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February 21, 2024

Lagos Govt addresses religious leaders on domestic violence

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By Florence Onuegbu

The Lagos State Government, through its Domestic and Sexual Violence Agency, has charged religious leaders to prevent domestic violence especially among couples.

It gave the charge during the ”Engagement of Religious Leaders on Preventing Domestic Violence in Lagos State”, on Thursday, in Ikeja.

The Permanent Secretary, Lagos State Ministry of Home Affairs, Mrs Lolade Aina, said that religious leaders had strategic role to play in pre-marital counselling.

Aina, who was represented by Mr Olawale Adams, an official of the ministry, said that it was high time people grew beyond stereotypes that the society was a ”man’s world”, that manliness was best proclaimed when the women folk were marched on or stepped on.

She said that it was time voices were raised in support of the well-being of the women folk.

According to her, the fragility of women is meant to be protected and not to be taken undue advantage of.

”Let no one make the mistake that we, in any way, approve of such women who are themselves violence-seeking and are violence inflictors on men through all kinds of means.

”Our approach to solving this problem therefore, must be holistic and we should frown at all the agents of violence.

”We are very positive that religion has all that it takes to mould the human mind positively and imbue hearts with virtues, and turn the violent to the most peaceful and supporters of all that is good and progressive,” she said.

The Permanent Secretary said that promoting the ideals of peace, love, self-respect and civility would help to overcome the challenge of domestic violence to a reasonable degree.

In her opening remarks, the Executive Secretary, Lagos State Domestic and Sexual Violence Agency (DSVA), Mrs Titilola Vivour-Adeniyi said that the alarming rate of domestic violence among civil-married couples in Lagos State was worrisome.

Vivour-Adeniyi said that the state government had taken a firm stance against Sexual and Gender Based Violence (SGBV) crimes in the state.

She said it had done so by providing a strong culture, policy and procedures for prevention, education, training and support to victims and survivors of such heinous crimes.

The executive secretary said that according to DSVA 2022 findings, at least 60 per cent of survivors of domestic violence who had contracted their marriages under the Matrimonial Causes Act knew about the abusive tendency of their intending spouses.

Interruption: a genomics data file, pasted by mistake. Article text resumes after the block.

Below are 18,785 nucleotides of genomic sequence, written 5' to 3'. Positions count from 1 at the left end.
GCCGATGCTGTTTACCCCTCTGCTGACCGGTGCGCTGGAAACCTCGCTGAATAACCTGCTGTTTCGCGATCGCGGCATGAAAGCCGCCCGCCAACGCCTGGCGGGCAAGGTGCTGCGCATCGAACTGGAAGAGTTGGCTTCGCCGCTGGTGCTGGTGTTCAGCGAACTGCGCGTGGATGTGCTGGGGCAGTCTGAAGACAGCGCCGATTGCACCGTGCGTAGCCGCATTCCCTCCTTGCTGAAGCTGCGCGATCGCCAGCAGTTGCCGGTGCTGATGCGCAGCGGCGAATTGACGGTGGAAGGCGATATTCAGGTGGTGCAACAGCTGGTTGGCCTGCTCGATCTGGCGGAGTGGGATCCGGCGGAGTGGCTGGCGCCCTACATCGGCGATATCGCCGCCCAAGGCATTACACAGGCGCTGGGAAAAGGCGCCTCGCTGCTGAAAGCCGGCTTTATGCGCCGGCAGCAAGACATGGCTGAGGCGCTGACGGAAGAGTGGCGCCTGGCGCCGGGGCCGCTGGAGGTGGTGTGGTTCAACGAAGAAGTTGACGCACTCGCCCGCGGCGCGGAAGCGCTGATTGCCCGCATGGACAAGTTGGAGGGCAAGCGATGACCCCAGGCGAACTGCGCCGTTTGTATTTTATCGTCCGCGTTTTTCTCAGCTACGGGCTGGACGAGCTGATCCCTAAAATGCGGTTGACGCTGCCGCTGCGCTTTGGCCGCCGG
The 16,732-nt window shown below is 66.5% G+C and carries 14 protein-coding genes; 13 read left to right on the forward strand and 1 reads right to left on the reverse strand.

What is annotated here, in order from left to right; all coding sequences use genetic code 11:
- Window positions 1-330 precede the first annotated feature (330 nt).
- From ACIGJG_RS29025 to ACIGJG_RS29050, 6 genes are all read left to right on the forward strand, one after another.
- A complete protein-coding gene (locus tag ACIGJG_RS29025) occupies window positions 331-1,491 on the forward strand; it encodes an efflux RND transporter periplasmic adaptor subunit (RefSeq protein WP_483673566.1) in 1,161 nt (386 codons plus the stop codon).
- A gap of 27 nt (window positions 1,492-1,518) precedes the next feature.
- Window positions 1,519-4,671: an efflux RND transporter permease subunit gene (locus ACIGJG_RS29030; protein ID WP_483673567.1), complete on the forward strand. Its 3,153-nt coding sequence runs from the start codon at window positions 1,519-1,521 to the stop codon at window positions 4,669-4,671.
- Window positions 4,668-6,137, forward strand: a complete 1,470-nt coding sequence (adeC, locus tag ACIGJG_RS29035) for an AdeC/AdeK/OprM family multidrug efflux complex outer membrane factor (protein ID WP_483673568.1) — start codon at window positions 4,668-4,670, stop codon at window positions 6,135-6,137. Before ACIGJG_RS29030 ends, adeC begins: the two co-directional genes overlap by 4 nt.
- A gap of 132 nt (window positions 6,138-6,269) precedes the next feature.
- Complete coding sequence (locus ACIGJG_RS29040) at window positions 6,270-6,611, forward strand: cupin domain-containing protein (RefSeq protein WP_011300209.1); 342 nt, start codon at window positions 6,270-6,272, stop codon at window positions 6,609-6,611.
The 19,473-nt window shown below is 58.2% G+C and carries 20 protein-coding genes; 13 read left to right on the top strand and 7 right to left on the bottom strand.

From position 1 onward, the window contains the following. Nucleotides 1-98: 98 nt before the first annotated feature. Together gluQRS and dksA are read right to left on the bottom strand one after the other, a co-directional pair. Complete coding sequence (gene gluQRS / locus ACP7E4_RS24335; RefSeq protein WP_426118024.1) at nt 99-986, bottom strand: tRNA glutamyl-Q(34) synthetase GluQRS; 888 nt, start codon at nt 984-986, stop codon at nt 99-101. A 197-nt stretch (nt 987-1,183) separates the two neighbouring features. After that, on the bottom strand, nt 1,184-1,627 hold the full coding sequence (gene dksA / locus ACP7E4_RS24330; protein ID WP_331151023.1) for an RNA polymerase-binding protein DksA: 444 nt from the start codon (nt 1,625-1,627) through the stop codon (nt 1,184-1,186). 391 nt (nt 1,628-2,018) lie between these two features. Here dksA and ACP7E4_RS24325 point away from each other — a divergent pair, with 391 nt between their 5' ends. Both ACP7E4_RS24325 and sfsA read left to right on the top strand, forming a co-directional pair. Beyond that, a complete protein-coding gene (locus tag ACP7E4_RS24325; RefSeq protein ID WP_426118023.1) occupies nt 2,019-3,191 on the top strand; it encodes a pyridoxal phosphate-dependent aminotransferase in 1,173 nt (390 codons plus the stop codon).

She said that they, however, still proceeded with the union, with little or no knowledge of available supports or coping mechanisms of these red flags.

Vivour-Adeniyi said that the data also revealed some triggers contributing to domestic violence and intimate partner violence.

She identified these as financial dependency, third-party interference, lack of communication, lack of sexual satisfaction, unrealistic expectation, and infidelity.

According to her, about 70 per cent of survivors that reported at DSVA disclosed that they have previously reported to their pastor or their Imam before coming to report to the agency.

”Given the above growing concern, the Lagos State Domestic and Sexual Violence Agency recognised the pivotal roles religious institutions play in the establishment of marriages and the sustainability of families.

”DSVA finds it expedient to engage religious leaders to discuss the strategic position of religious institutions in pre-marital counselling for intending couples from a preventive perspective before saying ”I Do”,” she said.

In her presentation, Mrs Folashade Ajayi, Executive Director, Life skills Empowerment Initiative, said that premarital counselling was a preventive tool to reduce drastically or eradicate domestic violence.

Ajayi said that the truth of the matter was that a lot of people did not understand what marriage was all about before going into it, and didn’t even understand what violence was all about.

She said that there were technological abuse, emotional abuse, psychological abuse, among other abuses or violence.

”Sometimes, taking your husband’s phone without consent or your spouse’s phone, demanding for their password is technological abuse.

“So, premarital counselling will guide us and will help us understand all these and be able to prevent them,” Ajayi said.

Also in her presentation, Mrs Atinuke Odukoya, the Executive Director, Centre for Women’s Health and Information, described SGBV as a social disruptor that affected the equilibrium of the society and created challenges that had ripple effects on other areas.

Odukoya said that the effects of SGBV include traumas, suicide, violence, infertility, dysfunctional homes and children, various health issues, among others.

She said that all of these could lead to insecurity, crime and subsequently to death in a number of cases.

”There is the tendency for survivors to become perpetrators and abusers themselves, thereby bringing about an unending vicious cycle of violence and crime which, in turn, collapses the balance and coherence that should, otherwise, exist within the social space,” she said. (NAN)(www.nannews.ng)

Edited by Oluwole Sogunle

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